- Go over all reviews for shepherd’d paper and ensure they are positive, detailed, and constructive.
- Write summary review, and get sign off by reviewers.
- Discuss with paper authors in person to clarify review suggestions.
Post-PC Meeting Reflection (Due Sat 4/6 11:59PM)
Use this form to submit
Reflect on your own reviewing
- For each paper you reviewed:
- What are the top 3 or more ways in which your review is similar to the other reviewers?
- What are the top 3 or more ways in which your review is different to the other reviews?
- Overall, what are takeaways or lessons from this process that you can apply when you write reviews in the future?
Submit a reflection of your project
- How can you improve the motivation/introduction (if applicable)?
- How can you improve the technical ideas (if applicable)?
- How can you improve the evaluation (if applicable)?
- How can you improve the writing and argumentation (if applicable)?
- How useful were the reviews?
Report/Camera Ready (5/10 11:59PM EST)
You will prepare a conference-style report on your project with maximum length of 12 pages (10 pt font or larger, one or two columns, 1 inch margins, single or double spaced – more is not better.) Your report should expand upon your prospectus and introduce and motivate the problem your project addresses, describe related work in the area, discuss the elements of your solution, and present results that measure the behavior, performance, or functionality of your system (with comparisons to other related systems as appropriate.)
Because this report is the primary deliverable upon which you will be graded, do not treat it as an afterthought. Plan to leave at least a week to do the writing, and make sure your proofread and edit carefully!
The following are examples of possible projects – they are by no means a complete list and you are free to select your own projects. In fact, a common source of ideas is to take your experience from another domain, and combine it with databases/data management. Projects often come in several flavors:
- Make DataBass better: extend DataBass in a significant way, and evaluate it against other systems. For instance, support DSM/PAX, distributed execution, LLVM compilation, lineage, etc. Code quality matters for this option.
- Research project: model an unsolved problem, propose algorithmic solution, evaluate and report findings.
- Win: pick an existing useful application and a well-recognized metric (latency, prediction, etc) and win against the state of the art.
- Break and fix: implement a state of the art algorithm on real data, show that it doesn’t actually work (results are poor, it’s slow, etc), make it work.
- Evaluate: there are many options out there, it’s not clear which ones are actually best, and under what conditions. Run a bake-off and evaluate.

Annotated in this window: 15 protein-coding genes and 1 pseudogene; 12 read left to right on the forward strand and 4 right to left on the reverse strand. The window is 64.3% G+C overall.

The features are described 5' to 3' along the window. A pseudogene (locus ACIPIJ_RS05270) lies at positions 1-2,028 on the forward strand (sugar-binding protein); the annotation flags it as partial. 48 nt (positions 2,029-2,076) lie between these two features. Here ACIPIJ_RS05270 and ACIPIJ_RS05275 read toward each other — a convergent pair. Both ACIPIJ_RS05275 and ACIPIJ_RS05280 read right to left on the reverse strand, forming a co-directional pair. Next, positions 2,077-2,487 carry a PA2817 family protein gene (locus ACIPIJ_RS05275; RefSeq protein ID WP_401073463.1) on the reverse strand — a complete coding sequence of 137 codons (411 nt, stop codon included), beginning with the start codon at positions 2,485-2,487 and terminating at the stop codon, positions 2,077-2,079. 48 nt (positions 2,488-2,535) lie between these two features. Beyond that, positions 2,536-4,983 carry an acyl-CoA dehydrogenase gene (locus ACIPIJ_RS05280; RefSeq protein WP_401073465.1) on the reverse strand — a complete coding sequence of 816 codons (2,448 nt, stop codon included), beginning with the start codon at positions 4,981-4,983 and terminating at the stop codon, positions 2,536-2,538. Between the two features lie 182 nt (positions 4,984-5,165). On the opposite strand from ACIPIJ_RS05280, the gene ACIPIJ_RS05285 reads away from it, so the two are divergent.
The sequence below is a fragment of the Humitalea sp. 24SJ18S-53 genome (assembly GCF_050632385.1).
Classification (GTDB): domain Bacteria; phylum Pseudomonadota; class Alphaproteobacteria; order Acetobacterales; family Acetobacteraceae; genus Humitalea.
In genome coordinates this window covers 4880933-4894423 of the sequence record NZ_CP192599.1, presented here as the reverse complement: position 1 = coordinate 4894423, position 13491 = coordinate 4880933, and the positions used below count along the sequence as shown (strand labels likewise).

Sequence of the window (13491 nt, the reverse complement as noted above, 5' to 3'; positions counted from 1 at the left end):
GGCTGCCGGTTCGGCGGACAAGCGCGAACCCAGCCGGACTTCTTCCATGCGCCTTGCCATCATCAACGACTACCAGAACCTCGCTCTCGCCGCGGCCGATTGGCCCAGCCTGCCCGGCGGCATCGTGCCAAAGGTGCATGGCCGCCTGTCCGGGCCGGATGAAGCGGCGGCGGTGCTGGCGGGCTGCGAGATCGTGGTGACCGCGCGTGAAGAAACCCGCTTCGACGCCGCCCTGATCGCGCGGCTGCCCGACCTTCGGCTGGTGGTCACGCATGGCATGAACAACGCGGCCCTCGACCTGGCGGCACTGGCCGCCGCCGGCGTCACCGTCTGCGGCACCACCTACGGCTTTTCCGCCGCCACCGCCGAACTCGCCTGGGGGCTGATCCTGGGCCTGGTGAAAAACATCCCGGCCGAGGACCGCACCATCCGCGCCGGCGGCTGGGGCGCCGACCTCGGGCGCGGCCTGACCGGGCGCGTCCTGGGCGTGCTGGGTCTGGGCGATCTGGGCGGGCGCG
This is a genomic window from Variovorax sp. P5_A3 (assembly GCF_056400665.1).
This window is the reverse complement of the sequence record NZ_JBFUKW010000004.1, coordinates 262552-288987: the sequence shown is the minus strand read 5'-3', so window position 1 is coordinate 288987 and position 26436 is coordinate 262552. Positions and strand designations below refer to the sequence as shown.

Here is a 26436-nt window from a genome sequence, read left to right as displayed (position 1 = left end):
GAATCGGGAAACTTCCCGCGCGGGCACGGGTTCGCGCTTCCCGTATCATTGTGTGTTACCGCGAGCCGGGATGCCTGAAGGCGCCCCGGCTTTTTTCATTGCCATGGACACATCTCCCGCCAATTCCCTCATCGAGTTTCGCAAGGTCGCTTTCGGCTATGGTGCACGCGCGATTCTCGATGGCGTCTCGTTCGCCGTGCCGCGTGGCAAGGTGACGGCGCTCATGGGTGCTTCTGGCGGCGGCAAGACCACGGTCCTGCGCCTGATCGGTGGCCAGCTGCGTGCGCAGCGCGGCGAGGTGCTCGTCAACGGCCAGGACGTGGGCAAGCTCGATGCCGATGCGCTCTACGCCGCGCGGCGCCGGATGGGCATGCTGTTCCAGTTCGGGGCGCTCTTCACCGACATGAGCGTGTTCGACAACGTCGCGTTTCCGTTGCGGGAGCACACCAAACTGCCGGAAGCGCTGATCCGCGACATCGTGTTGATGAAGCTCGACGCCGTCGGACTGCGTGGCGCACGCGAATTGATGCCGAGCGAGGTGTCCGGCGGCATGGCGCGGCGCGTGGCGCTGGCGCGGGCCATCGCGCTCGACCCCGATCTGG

- Fill a gap: think about something useful that should be easily doable, but is painful or impossible with current state of the art. Fill that gap.
Precision interfaces analyzes query logs and generates custom interaction components from the logs. The goal is to scalably generate dozens or hundreds of custom interactive analysis interfaces for any analysis found in a log.
- Precision interfaces is currently language agnostic and does not take into account the database nor the database contents. Adapting the system to make weak but general assumptions about the nature of query plans, data, and query results can potentially improve the usability and usefulness of the generated interfaces.
- Embed design heuristics into the interface generation process. The system currently has a very simple model of “interface complexity” — make it more real by taking existing HCI research into UI complexity and design into account.
Deep Neural Inspection
DeepBase is a system to perform deep neural inspection: it extracts hidden unit activations (or other types of behaviors) and computes the statistical relationships with user-specified hypotheses.
- Idea 1: Use ideas from class to make the system scalable across a cluster of machines.
- Idea 2: Hypotheses are currently represented as independent vectors/matrices and processed one at a time (essentially). Since most hypotheses are binary or have a restricted value range, there may be opportunity for bit-level packing and shared processing.
Smoke is the fastest lineage-enabled database engine. It captures the relationships between output and input records as efficient lineage indexes. It turns out, this can be used to express and speed up interactive applications such as visualizations. Extend or use it in interesting ways
- There are a number of compression techniques that are possible to reduce the storage costs, but they have trade-offs in terms of storage reduction vs write overhead vs lineage query lookup costs. Explore ways to generate compressed representations that do not increase, or even reduce the overhead of lineage capture.
- Smoke is a query compiler instrumented to generate lineage. It is written in C++, and emits C++. If the goal is to compile queries into C++ (or C), a high level language like Python may be easier to program in. Report on the benefits (or weaknesses) of using a high-level dynamic language to write a query compiler. Python interoperates well with C – are there opportunities to dynamically compile queries into C and link it into the same Python process?